Sleep Duration and Overweight/Obesity in Preschool-Aged Children: A Prospective Study of up to 48,922 Children of the Jiaxing Birth Cohort.
Sleep 2016 ; 39: 2013-2019.
Wang F, Liu H, Chen Y, Zheng JS, Huang T, and Li D
DOI : 10.5665/sleep.6234
PubMed ID : 27568808
PMCID : PMC5070755
To examine the association between sleep duration and overweight/obesity in preschool-aged children.
A total of 48,922 3-year old children enrolled in the Jiaxing Birth Cohort, who provided sleep information and anthropometric data, were included in the present study as baseline and were followed up to 5 years of age. Sleep duration was categorized as ≤ 10 hours, 11-12 hours, and ≥ 13 hours. Overweight and obesity were defined according to the cut point criteria in China. Prevalence ratios and risk ratios were used to assess the association between sleep duration and risk of overweight/obesity.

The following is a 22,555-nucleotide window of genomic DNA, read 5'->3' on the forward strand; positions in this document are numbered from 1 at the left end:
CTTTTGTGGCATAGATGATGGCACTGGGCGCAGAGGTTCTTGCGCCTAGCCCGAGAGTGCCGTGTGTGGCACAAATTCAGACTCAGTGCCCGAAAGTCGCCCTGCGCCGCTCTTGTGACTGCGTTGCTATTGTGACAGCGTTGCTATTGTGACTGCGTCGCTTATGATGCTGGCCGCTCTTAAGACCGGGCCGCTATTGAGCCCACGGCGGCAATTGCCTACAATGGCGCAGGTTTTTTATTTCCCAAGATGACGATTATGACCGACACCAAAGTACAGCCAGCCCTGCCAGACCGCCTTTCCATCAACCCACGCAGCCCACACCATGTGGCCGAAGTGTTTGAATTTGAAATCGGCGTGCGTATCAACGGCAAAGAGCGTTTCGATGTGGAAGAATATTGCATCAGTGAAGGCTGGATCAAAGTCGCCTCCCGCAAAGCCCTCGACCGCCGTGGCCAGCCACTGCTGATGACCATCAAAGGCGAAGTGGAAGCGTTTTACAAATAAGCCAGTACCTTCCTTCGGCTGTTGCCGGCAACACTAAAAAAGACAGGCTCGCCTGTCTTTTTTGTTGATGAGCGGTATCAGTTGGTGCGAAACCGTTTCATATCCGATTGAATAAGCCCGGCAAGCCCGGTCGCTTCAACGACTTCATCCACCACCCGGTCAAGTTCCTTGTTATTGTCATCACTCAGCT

In cross-sectional analyses at baseline, the adjusted prevalence ratios (95% confidence interval) of overweight (with 11-12 h of sleep being considered the reference group) for children sleeping ≤ 10 h and ≥ 13 h were 1.13 (1.06-1.20) and 1.16 (1.09-1.24), respectively, whereas the adjusted prevalence ratios (95% confidence interval) of obesity were 1.25 (1.11-1.40) and 1.25 (1.11-1.42). In longitudinal analyses, the adjusted risk ratios (95% confidence interval) of overweight for children sleeping ≤ 10 h and ≥ 13 h were 1.48 (1.26-1.74) and 1.13 (0.96-1.34), while adjusted risk ratios (95% confidence interval) of obesity were 1.77 (1.30-2.40) and 1.19 (0.85-1.66). Restricted cubic splines regression supported U-shaped curvilinear associations between sleep duration and overweight/obesity in both cross-sectional and longitudinal analyses.
Both short and overlong sleep duration are associated with a higher risk of overweight/obesity in preschool-aged children. Optimizing sleep duration may be an important modifiable intervention for overweight and obesity.